You already have figured out why you get a ClassCastException: you are trying to convert an Animal into a Dog but not all animals are dogs (you have cats, lions, bumblebees, and so on).

Jude Niroshan wrote:Ohh, another question, why do I need to explicitly do the cast? Is casting forcing by Eclipse (IDE) ?

To convince the compiler you know what you are doing. It's not forced by the IDE. If you would use your favourite text editor and javac, you'll get a similar compiler as well. You can't assign an object of a superclass to a reference variable of a subclass, because not every superclass object (animal) IS-A subclass (dog). And with a cast you are telling to the compiler that you know what you are doing and the compiler should treat this superclass object (animal) as a subclass (dog). And as you have already experienced, this can be dangerous. If you try to cast an object to an incompatible type, you'll get a ClassCastException. Use the instanceof operator to verify if a cast will be valid and you avoid this runtime exception from being thrown.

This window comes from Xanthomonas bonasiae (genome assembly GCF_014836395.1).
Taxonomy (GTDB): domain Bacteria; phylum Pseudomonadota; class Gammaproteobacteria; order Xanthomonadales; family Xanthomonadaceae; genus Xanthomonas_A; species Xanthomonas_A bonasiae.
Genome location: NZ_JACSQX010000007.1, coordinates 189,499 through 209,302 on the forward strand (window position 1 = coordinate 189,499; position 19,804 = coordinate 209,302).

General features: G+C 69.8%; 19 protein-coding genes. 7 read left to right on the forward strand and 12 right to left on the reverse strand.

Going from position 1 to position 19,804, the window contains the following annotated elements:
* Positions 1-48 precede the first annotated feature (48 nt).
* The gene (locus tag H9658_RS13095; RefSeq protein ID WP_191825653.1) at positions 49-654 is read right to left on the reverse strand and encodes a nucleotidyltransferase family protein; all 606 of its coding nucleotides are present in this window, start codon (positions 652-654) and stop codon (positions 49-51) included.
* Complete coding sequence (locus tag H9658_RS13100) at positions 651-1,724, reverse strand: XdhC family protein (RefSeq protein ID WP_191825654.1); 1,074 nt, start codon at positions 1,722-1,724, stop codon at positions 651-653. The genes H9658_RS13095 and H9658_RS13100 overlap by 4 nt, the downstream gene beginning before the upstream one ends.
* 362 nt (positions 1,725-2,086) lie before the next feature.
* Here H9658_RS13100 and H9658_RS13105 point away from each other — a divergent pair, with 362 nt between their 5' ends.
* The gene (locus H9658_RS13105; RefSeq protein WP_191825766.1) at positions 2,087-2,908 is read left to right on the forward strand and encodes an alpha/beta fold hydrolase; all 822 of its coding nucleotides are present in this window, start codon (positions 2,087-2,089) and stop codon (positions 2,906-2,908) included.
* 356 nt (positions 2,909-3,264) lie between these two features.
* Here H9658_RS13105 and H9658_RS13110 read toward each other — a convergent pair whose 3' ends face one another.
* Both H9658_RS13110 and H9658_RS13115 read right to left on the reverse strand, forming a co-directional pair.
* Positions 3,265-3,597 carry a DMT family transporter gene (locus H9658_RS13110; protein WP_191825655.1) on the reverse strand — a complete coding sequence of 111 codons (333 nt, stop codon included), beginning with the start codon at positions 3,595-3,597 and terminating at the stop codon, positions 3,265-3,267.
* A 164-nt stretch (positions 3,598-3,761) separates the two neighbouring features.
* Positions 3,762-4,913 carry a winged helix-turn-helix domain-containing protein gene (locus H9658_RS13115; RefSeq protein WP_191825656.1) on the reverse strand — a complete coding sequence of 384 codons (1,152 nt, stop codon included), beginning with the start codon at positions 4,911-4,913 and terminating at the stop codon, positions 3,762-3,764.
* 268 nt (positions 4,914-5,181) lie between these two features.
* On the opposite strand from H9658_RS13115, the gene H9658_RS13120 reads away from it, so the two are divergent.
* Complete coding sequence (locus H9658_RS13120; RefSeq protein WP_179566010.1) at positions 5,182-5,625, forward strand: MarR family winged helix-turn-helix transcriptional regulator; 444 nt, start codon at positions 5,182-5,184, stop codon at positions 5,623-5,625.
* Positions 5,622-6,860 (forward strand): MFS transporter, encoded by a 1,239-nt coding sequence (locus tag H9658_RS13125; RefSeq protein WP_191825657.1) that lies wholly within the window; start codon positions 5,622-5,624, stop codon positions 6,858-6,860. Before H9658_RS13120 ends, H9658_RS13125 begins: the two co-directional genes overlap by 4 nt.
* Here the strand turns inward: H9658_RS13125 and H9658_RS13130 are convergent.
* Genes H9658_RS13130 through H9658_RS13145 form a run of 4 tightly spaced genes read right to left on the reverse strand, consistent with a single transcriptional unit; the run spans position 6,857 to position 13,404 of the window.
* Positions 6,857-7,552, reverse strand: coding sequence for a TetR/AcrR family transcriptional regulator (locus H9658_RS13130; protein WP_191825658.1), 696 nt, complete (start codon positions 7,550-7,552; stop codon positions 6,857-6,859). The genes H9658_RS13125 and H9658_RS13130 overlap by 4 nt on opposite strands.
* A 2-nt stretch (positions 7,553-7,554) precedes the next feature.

Jude Niroshan wrote:I know many of you ranchers feel this is very basic Java, just forgive me and help me with this.

No need to apologize. We are all here to learn!

Hope it helps!
Kind regards,
Roel
 
Jude Niroshan
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As always Roel, much pleased with your posts. I am reading jeanne boyarsky's Java 8 OCA exam guide book. Sorry for posting the code in images. Next time I won't. I feel this post is not a good one. Would you mind if I make this resolved? Because I don't want to put garbage in this awesome forum.

Thank you again.
 
Roel De Nijs
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Jude Niroshan wrote:So, I should change my Child class as follows :